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Online Safety


Uffculme School, like many other schools in the UK, has partially closed while the government tries to limit the spread of the COVID 19 virus.  

All over the country and in many parts of the world there is a big focus on continuing education online using technology.  The internet is an amazing resource which allows children and young people to connect, communicate and be creative in so many different ways on many different devices.

At Uffculme, we  are exploring the best ways in which we can support your children to continue to learn at home, whether that be by setting practical home learning tasks or via online learning opportunities. 

Many of our children find real time social interaction challenging, but find their voice when engaged with social network platforms. Many spend long hours playing games over the internet interacting with friends and communities across the UK and beyond.

At this time of enforced isolation and social distancing, children may feel increasingly distanced from friends, and now more than ever, may use social network platforms to reach out to their peers.

If you already have family rules and safeguards in place to keep your children safe from online harm, it would be a good time to revisit them. 

There is a risk that where students are feeling vulnerable, isolated and spending more time online they are exposed to an increased amount of social media chat and fake news about COVOID 19.  There are also further risks of other harms, including grooming, exploitation and bullying.  All of these issues could impact on mental health and wellbeing.   

It is essential that during this period of school closures, young people are kept safe and free from harm, grooming or exploitation.   

We know that our children and young people are internet native – they have grown up with the technology and many have better technical skills than their parents.  However, they may not always be internet savy or literate – our students are particularly vulnerable at the moment as they may be feeling shock, distress and confusion over COVOID 19 and the risk it may present to themselves, their friends and loved ones.  Young people will need advice, guidance and protection to manage their online lives.  Online groomers, predators and extremists may use this time to target vulnerable young people.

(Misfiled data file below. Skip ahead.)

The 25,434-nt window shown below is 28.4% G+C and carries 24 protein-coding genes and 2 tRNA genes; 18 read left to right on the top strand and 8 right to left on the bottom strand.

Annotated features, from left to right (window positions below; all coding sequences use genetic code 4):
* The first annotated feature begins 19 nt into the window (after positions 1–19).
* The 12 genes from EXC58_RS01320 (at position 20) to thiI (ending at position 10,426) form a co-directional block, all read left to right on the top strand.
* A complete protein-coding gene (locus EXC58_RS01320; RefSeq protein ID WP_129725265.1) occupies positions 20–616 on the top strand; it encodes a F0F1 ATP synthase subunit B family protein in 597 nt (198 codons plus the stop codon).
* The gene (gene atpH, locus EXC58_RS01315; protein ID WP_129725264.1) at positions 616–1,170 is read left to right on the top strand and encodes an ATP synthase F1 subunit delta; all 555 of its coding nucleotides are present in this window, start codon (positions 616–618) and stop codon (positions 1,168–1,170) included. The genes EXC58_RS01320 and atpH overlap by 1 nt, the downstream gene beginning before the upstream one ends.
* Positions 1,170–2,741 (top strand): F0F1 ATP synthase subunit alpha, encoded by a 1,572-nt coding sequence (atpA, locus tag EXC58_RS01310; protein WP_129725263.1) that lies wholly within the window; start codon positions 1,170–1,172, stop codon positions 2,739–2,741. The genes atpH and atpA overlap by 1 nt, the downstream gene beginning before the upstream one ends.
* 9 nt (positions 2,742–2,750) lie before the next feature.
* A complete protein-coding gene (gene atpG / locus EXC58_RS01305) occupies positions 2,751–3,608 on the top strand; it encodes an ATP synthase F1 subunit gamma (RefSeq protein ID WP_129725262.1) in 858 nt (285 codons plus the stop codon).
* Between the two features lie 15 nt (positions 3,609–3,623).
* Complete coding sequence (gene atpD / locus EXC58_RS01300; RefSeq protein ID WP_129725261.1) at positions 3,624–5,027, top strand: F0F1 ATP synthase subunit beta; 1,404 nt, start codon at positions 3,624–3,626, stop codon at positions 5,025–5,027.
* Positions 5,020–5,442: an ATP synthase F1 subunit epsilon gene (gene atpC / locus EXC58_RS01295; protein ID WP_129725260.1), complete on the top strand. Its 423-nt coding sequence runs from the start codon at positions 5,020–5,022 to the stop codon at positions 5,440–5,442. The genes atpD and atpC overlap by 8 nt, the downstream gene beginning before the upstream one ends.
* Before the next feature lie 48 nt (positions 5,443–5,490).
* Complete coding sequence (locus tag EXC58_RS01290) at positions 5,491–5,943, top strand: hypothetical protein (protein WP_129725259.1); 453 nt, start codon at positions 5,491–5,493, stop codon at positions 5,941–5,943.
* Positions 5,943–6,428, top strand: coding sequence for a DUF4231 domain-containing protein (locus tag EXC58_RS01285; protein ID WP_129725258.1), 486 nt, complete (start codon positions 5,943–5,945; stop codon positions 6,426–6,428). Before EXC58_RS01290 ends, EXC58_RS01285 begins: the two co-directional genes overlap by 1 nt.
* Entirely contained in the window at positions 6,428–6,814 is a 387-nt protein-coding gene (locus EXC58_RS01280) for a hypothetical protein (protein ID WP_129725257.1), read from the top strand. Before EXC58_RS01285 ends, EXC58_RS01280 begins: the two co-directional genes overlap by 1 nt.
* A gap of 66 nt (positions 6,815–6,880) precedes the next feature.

During the COVID-19 criss many people within communities are coming together to offer support and help. However, do be aware that there will be those who try to exploit this situation. Please be vigilant,  make sure whoever has access to your child even remotely (e.g. via voice chat when playing online) via any online platforms is trusted and vetted.   


Top Tips for Parents

What are the 5 main riskes to young people online? 

Young people coming across content that is harmful or hateful.

Young people coming into contact with strangers, bullies, groomers or radicalisers/

Young people may feel anonymous online and their conduct may be risky or harmful.

Young people can be at risk of commercial exploitation online. 

Young people may be targeted by radicalisers or extremists online.

See document below for more information on Risks


How can parents keep their children safe online?


  1. Talk to your child about the difference between fake news and reliable sources of information. 
  2. Talk to your child regularly about who is in their friends list online.  Encourage them to remove any unknown contacts.   Ask them how they can tell the difference between a trusted contact and a stranger online.  Ask your child which privacy settings they have on their apps – check them together.
  3. Talk to your child regularly about what they’ve been doing online - make sure they feel confident enough to tell you about inappropriate conversations, messages or behaviour they encounter. 
  4. Make sure your child knows how to keep their personal information safe and block popups and spam emails on devices.  Setup a family email for registering online forms which you can then manage as an adult.
  5. Ask your child about and be aware of the platforms your child is using during this time to communicate.


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